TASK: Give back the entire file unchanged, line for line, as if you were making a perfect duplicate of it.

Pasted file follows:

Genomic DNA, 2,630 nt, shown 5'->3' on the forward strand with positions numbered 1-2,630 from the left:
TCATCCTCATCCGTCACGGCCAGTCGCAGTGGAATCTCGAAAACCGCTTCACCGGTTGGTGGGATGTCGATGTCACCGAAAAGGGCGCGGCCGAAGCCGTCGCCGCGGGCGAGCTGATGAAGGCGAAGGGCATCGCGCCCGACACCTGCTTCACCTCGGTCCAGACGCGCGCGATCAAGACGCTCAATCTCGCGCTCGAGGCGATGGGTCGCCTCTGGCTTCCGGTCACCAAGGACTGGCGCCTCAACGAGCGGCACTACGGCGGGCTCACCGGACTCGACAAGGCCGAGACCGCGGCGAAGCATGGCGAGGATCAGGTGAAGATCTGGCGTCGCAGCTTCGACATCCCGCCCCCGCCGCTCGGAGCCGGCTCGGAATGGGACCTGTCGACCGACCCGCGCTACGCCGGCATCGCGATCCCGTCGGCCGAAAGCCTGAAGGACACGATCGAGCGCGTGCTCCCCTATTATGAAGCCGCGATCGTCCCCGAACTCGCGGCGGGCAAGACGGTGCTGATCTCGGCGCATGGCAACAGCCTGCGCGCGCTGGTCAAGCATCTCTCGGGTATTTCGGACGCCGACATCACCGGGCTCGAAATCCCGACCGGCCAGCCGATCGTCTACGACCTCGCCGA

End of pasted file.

Genomic DNA, 2,630 nt, shown 5'->3' on the forward strand with positions numbered 1-2,630 from the left:
TCATCCTCATCCGTCACGGCCAGTCGCAGTGGAATCTCGAAAACCGCTTCACCGGTTGGTGGGATGTCGATGTCACCGAAAAGGGCGCGGCCGAAGCCGTCGCCGCGGGCGAGCTGATGAAGGCGAAGGGCATCGCGCCCGACACCTGCTTCACCTCGGTCCAGACGCGCGCGATCAAGACGCTCAATCTCGCGCTCGAGGCGATGGGTCGCCTCTGGCTTCCGGTCACCAAGGACTGGCGCCTCAACGAGCGGCACTACGGCGGGCTCACCGGACTCGACAAGGCCGAGACCGCGGCGAAGCATGGCGAGGATCAGGTGAAGATCTGGCGTCGCAGCTTCGACATCCCGCCCCCGCCGCTCGGAGCCGGCTCGGAATGGGACCTGTCGACCGACCCGCGCTACGCCGGCATCGCGATCCCGTCGGCCGAAAGCCTGAAGGACACGATCGAGCGCGTGCTCCCCTATTATGAAGCCGCGATCGTCCCCGAACTCGCGGCGGGCAAGACGGTGCTGATCTCGGCGCATGGCAACAGCCTGCGCGCGCTGGTCAAGCATCTCTCGGGTATTTCGGACGCCGACATCACCGGGCTCGAAATCCCGACCGGCCAGCCGATCGTCTACGACCTCGCCGA